Montenegro: History

History of this country has always been bright. Though many countries wanted to conquer its territory, it managed to bring its feverish desire of freedom and independence through the entire history. Each small part of the land belonging to this state keeps memory of many periods in its life – starting from the Great Roman Imperia and up to the present moment.

The name of this country was mentioned in the documents of King Milutin far back in 1276. Also, there is a legend that the state received its name due to dense forests located in the mountains and around its territory. They were so dark that made an impression of a black mountain.

Initially, this country was called “Duklya”. Its first governor was Prince Vladimir. In 1040, Duklya gained independence, and in 1077 it became a kingdom. Thus, it became one of the states in the Balkans having the independent status. It received the name of “Zeta” which was translated as “reapers”.

After Vladimir’s death, Byzantium seized the power over Zeta. However, it managed to maintain its independent status. In the fourteenth century, Zeta became an independent feudal country.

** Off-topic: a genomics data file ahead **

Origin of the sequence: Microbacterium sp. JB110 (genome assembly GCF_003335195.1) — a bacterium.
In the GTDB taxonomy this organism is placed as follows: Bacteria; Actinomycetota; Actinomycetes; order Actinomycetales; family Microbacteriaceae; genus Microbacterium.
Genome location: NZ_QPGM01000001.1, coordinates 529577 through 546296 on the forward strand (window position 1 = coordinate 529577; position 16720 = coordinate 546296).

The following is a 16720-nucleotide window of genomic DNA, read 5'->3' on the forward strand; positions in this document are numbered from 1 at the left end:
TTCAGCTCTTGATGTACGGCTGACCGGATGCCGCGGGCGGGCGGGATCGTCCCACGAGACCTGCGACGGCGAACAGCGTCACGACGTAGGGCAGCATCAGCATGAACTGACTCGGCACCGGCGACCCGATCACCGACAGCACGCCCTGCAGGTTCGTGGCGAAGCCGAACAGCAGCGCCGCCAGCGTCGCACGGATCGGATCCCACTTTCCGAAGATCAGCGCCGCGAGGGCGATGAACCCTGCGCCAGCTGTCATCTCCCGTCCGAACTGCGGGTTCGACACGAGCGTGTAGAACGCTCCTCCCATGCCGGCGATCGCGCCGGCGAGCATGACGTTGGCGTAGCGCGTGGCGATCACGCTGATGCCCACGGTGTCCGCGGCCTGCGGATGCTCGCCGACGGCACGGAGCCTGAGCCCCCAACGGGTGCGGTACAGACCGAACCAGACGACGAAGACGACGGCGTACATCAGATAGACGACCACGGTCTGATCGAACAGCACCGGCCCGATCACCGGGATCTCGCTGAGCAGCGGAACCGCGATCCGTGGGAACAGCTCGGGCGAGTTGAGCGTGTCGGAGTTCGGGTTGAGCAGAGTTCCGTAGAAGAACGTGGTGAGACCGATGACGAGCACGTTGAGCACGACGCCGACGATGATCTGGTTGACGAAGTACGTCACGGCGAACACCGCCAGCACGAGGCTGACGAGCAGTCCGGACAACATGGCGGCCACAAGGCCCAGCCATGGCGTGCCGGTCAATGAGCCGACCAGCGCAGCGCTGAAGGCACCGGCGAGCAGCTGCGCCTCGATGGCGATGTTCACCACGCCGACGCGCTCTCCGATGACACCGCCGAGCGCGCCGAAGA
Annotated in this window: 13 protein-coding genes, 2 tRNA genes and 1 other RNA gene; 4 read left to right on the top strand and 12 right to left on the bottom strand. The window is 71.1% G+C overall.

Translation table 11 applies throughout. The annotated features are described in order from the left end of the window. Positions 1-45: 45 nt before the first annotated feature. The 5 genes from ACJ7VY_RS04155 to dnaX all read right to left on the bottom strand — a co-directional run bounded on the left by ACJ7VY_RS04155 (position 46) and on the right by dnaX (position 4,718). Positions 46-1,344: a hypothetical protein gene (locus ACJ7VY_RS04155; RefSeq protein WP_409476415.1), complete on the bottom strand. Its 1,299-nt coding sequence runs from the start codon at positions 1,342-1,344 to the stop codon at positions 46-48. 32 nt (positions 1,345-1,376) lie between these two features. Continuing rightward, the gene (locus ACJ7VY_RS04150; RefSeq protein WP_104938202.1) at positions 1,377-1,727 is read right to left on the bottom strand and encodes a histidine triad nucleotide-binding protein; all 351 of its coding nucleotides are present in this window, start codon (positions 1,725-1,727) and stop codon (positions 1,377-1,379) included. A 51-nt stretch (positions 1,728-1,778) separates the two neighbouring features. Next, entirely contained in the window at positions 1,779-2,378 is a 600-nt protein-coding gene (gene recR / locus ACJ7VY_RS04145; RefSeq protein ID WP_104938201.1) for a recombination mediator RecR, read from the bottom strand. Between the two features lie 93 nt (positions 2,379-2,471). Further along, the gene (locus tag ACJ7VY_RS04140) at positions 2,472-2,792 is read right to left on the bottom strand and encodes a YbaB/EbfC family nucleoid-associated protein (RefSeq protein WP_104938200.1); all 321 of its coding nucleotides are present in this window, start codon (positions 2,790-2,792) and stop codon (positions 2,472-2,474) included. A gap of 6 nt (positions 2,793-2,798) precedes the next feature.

Since 1496 Montenegro was governed by the Turks who joined it to Scandinavian province. However, in that time Montenegro increased the level of its independence having obtained absolute independence in 1645.

Later, the reins of power over the country come to hand of bishops and spiritual leaders. At that time, the heads of the state government was a part of Montenegro assembly as well as the assembly of government heads where according to the law head meetings were conducted. At one of the meetings, in 1697, Danil I raised to the rank of a bishop. During the reign of Danil the state sovereignty strengthened and became authorized. The victory over the Turks in 1858 contributed to it too.

The twentieth century was difficult for the country, because it lost its independence having disappeared from the political map. In 1918 it became a part of Serbia having last everything at that point in time.

Upon completion of the Second World War, the country became one of the republics of the Yugoslavia Federation. Having survived disintegration of Yugoslavia, Montenegro maintained its union with Serbia.

In 2006, Montenegro obtained the right to hold a referendum of independence. On May 21, 2006, the referendum results allowed it pretending to return to the independent status.